bobenchain300Yesterday morning the firefighters of Roanoke City’s Northside C-Shift Battalion learned that their beloved Battalion Chief was retiring. Battalion Chief William “Billy” Obenchain announced that he will be retiring from the job he loved. Billy stated “I wanted to be here a long time because I enjoyed coming to work”. Billy has been battling Cutaneous T-Cell Lymphoma for several years and has been unable to work for the past several months due to the illness. For years, his love of the job was contagious among his subordinates and often brought out the best in his firefighters.

In a cluster meeting of several companies, Billy said “There is nothing like what is in this room next to your Families and God”. He felt his most important goal was to return each of his firefighters home the following morning just as they had come to work.

To say that Billy is the most respected member of the Roanoke City Fire-EMS Department would be an understatement. Ever since he joined the Department in November of 1981, he knew the importance of the Brotherhood of Firefighting. He set the bar high and ensured that his men knew their job and would perform under any circumstances. He demanded his firefighters to continue learning throughout their careers, and challenged them every day.

Billy hopes that the future firefighters of Roanoke City will “learn the spirit of the job and the spirit of love for one another” just as he made sure he never lost sight of. Billy felt the most important part of being a firefighter is taking care of each other.

Randy Obenchain, Billy’s brother, drove the two around from station to station as they delivered the sorely anticipated news. Randy retired last November after 27 years in the department. He sat quiet as Billy spoke about leaving the department he loved in less then ideal circumstances. Much like Billy’s battle with his illness, delivering the news was not easy to do. Battling through tears, Billy expressed his love for the job.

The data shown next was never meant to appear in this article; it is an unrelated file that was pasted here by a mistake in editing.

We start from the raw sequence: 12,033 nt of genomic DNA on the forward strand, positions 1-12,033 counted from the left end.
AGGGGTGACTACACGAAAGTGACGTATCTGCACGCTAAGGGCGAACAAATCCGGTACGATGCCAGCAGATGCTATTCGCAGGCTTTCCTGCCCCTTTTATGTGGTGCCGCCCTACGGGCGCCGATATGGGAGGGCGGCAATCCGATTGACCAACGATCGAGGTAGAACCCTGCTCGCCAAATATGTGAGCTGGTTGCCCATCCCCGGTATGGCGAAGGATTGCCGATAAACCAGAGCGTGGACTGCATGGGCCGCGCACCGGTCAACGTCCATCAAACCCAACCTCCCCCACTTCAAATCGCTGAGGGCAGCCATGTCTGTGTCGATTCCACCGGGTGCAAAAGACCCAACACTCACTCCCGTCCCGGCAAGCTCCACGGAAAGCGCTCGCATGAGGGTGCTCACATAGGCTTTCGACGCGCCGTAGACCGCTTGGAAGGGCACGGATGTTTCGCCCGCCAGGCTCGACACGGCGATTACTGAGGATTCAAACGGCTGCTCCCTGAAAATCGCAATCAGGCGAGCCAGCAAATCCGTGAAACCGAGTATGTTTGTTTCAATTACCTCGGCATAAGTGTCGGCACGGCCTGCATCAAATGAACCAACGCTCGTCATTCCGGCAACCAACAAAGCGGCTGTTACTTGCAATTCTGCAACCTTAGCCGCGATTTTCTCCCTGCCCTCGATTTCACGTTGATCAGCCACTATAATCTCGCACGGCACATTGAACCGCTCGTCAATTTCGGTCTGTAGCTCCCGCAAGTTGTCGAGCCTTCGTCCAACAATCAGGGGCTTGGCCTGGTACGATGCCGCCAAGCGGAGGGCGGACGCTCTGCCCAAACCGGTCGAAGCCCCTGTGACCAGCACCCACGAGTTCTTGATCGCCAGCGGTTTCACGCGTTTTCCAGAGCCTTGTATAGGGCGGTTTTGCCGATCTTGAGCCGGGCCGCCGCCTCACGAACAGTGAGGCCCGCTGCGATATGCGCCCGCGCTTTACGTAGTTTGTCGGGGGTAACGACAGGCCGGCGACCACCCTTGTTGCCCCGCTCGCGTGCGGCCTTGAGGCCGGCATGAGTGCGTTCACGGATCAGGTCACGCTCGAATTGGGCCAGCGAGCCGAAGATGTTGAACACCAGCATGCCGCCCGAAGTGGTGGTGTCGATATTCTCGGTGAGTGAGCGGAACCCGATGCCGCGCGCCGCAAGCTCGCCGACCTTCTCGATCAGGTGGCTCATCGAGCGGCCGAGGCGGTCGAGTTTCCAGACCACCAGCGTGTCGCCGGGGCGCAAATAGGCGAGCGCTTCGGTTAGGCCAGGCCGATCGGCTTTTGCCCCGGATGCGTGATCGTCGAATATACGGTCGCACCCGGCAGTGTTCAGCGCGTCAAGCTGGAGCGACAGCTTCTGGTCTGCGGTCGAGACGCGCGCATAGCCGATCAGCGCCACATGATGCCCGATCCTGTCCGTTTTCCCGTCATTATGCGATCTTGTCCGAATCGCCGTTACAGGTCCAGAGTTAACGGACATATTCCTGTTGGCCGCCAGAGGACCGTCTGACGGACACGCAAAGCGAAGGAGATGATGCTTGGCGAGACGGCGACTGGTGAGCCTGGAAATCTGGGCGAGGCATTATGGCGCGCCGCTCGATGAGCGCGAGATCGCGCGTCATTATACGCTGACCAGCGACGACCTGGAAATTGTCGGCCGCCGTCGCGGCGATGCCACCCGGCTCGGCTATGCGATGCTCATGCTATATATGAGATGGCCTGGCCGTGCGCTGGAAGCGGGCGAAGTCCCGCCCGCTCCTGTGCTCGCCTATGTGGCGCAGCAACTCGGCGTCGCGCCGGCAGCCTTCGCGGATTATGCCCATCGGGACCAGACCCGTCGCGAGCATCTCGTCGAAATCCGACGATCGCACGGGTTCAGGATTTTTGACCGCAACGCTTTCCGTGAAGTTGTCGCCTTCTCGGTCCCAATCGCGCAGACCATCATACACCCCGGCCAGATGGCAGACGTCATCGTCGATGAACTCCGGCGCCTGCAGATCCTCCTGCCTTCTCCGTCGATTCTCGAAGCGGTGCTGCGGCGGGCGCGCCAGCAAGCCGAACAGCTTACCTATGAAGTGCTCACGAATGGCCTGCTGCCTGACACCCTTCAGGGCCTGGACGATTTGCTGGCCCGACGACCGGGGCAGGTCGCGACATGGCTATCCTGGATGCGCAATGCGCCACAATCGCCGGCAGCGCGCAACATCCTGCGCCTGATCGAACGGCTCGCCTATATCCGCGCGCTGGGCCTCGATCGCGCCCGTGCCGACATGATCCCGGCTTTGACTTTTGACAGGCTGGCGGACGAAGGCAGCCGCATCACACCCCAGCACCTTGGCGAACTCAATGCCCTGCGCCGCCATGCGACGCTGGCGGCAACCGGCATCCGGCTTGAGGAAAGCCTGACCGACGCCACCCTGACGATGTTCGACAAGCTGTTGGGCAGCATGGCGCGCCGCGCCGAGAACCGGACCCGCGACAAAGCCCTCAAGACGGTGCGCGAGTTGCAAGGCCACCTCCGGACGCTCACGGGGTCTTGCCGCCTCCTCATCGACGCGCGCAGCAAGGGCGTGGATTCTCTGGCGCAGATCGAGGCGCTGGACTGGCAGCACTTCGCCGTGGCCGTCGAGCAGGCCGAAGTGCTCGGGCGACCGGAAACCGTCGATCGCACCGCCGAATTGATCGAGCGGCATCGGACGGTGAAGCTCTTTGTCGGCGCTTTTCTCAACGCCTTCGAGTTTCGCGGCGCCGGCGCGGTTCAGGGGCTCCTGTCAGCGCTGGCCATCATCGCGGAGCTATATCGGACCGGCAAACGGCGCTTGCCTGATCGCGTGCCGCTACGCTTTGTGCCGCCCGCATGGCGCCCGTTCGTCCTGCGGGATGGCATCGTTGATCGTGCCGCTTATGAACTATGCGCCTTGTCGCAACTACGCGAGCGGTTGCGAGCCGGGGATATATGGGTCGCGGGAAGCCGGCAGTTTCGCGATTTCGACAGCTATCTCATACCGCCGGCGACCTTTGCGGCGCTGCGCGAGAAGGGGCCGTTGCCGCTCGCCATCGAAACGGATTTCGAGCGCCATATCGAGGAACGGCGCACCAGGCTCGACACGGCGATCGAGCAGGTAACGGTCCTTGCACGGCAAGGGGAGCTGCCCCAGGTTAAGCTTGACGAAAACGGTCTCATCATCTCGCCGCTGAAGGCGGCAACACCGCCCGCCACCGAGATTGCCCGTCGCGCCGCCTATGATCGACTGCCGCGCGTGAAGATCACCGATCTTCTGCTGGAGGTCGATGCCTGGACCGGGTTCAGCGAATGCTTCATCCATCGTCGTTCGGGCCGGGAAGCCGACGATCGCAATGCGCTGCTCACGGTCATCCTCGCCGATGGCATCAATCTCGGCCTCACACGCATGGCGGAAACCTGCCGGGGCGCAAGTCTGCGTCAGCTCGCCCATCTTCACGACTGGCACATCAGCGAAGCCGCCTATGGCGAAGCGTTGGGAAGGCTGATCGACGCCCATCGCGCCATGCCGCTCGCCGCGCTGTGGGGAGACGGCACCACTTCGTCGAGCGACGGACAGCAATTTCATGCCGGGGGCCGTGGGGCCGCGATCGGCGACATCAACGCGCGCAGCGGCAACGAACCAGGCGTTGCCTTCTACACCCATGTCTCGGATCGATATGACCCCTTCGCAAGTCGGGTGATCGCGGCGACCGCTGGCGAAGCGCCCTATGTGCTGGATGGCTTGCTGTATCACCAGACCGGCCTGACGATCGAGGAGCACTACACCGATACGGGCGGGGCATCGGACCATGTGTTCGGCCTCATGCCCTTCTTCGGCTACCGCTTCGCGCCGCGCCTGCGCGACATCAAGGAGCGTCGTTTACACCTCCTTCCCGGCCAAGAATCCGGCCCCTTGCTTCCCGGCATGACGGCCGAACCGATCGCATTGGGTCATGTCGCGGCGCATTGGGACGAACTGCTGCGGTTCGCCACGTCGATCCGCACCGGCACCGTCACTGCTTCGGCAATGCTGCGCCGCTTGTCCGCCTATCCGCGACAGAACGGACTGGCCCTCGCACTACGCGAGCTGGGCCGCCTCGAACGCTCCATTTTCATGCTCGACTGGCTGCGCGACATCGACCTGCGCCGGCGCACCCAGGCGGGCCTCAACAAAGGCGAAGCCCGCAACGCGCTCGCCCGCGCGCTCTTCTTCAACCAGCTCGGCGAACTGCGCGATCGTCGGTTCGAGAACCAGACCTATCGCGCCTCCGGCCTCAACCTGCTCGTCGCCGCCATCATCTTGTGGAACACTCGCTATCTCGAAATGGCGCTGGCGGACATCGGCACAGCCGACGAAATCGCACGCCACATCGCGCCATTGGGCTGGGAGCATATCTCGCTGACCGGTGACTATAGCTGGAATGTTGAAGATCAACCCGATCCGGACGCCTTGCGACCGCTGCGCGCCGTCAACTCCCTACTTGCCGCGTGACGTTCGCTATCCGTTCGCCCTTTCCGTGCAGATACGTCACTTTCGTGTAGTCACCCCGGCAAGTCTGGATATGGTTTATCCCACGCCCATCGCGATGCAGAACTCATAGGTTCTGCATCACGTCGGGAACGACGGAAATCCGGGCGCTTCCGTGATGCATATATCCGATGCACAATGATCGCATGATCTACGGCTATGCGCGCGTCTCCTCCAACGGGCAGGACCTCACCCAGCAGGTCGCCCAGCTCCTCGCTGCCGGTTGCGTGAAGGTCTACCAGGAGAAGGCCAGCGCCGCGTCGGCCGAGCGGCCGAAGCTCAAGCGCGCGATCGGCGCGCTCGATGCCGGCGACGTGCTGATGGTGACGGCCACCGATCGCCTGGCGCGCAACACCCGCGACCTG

Billy’s firefighters, especially his crew at station #2, had witnessed his quiet suffering over the past several years while he remained working, hoping to beat the illness and keep doing the job he loved.

The firefighters of Roanoke City have championed Billy’s cause and began raising money for research of Cutaneous T-Cell Lymphoma. A t-shirt has been marketed with a tribute to the beloved Chief. The back of the shirt reads:

If you want to be a clown,
you’d better be lookin’ for a circus.
If you’re lookin’ for a free ride,
here’s a dollar; call a cab.
If you want to be a “Showman”,
Vegas will welcome you with open arms.
If fulfillment of an ego is high on your
priority list, might I suggest Hollywood.
And if you want to be a millionaire,
by all means, this ain’t for you.
But, if you don’t mind hard work, sweating in
freezing weather, getting back less than half of
what you give, and finding your name at the
bottom of your own priority list,
then stick around!
I believe you could be a FIREFIGHTER

Battalion Chief William “Billy” Obenchain

This poem, read at the beginning of each Roanoke City Recruit School, is the unofficial creed of the Roanoke Fire-EMS Department. Billy wrote it during a live fire training exercise in Roanoke several years ago. If you would like to purchase a t-shirt, please contact Richard Lipes at Rlipes@msn.com.

Update: Chief Obenchain passed away this morning. I am working on a more in depth post, please let me know if you have anything to add.

Billy Obenchain, a retired Roanoke City Battalion Chief, is in need of your prayers. Today he was put on hospice care at his home. Chief has been battling cancer for many years and was forced to retire due to the illness. He has maintained a fairly active lifestyle thanks to his grandson Hunter all the while undergoing in-depth treatments for his disease.

Please pray for Billy and his family during this difficult time.

Chief’s son Jeremy is being flown in this evening to be with the family.

God Bless